Tags: Japan | US | carry | trade

I'm Quite Sure There Is Trouble Ahead

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Tuesday, 30 Sep 2014 09:36 AM Current | Bio | Archive

After the Bank for International Settlements (BIS), in its Quarterly Review on international banking and financial market developments, and the G-20's final communique from its meeting in Cairns, Australia, signaled how central bankers had become markedly concerned about financial market conditions, Bank of Japan Governor Haruhiko Kuroda gave a similar warning Monday in a prepared speech to the International Bankers Association of Japan. He said, "Investment in high-risk assets such as high-yield bonds and emerging economies' bonds and stocks has been expanding considerably against a backdrop of declining volatility in interest rates, stock prices and foreign exchange rates, as well as investors' search for yields. . . . In any event, central banks cannot be unconcerned about the stability of the financial system."

I don't think it's an overstatement to say it becomes clearer by the day the Japanese yen-funded carry trade is slowly but surely closing up shop.

Of course, by far the most important funded carry trade with the U.S. dollar is already over. The euro could replace the dollar's funding role probably, but to a much smaller extent. However, it is still too early to be sure of that.

Long-term investors should keep in mind that for successfully funding carry trades you absolutely need a weak and "globally easy" tradable currency that maintains weak prospects and a low volatile environment.

We all know the dollar has fulfilled that role for the most part from March 2002 to July 2011. Some of exceptions in that time span include the period of the great recession as well as the months that followed November 2004 when then under President George W. Bush, Treasury Secretary John Snow gave his "remarkable" speech at Chatham House in London stating that there is "broad agreement today that the world economy is best served by open, competitive currency markets. . . . Our policy is for a strong dollar. Our dollar policy remains unchanged because a strong dollar is in both the national and international interest."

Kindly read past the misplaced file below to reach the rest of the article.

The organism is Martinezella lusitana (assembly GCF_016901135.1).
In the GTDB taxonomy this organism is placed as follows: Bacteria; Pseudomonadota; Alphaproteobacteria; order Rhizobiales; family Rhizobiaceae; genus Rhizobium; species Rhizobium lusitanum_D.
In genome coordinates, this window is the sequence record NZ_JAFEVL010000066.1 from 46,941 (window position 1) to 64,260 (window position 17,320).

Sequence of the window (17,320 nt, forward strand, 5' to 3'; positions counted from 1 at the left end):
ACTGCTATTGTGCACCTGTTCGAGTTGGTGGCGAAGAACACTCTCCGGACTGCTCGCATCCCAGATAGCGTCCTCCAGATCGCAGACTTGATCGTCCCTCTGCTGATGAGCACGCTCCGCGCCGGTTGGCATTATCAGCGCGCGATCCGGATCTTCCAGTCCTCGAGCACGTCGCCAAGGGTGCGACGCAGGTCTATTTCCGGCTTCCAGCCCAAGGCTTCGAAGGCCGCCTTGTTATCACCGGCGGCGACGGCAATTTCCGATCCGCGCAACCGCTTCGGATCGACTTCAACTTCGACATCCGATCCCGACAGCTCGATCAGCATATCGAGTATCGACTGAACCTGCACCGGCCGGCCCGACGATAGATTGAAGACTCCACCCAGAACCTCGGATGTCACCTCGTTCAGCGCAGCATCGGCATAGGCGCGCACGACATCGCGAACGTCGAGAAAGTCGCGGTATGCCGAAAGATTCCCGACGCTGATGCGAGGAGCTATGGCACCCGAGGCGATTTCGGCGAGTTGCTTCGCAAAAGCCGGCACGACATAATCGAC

This time around we're witnessing the strongest yearly dollar performance since 2008, but it's still far from the highs we saw in 2002. The official views might be slightly different, officially at least, and already Chicago Fed Chairman Charles Evans, when talking about the strengthening dollar, said: "We're going to take that [dollar strengthening] into account, the way it's affecting the economy in terms of net exports and GDP growth and what it means for our inflationary developments."

I'm not saying Evans would like to start a currency war if he'd consider it as necessary, but he doesn't seem to me being hostile to it either.

In my opinion, Japan has already started its "stealthy" currency war with its Abenomics program that was implemented immediately after Shinzo Abe was elected Prime Minister in December 2012. However, only a few days ago the Reserve Bank of New Zealand intervened in the foreign exchange markets. And that probably won't be the last one.

There is no doubt that volatility is bound to rise, and it would be good to keep in mind that volatility is a serious enemy of the carry trade. This is important because in a low volatility environment, like the one we have experienced for about six years, investors could accept modest yields while maintaining a relatively certain degree of knowledge that they were unlikely to be taken out of their trade at any moment.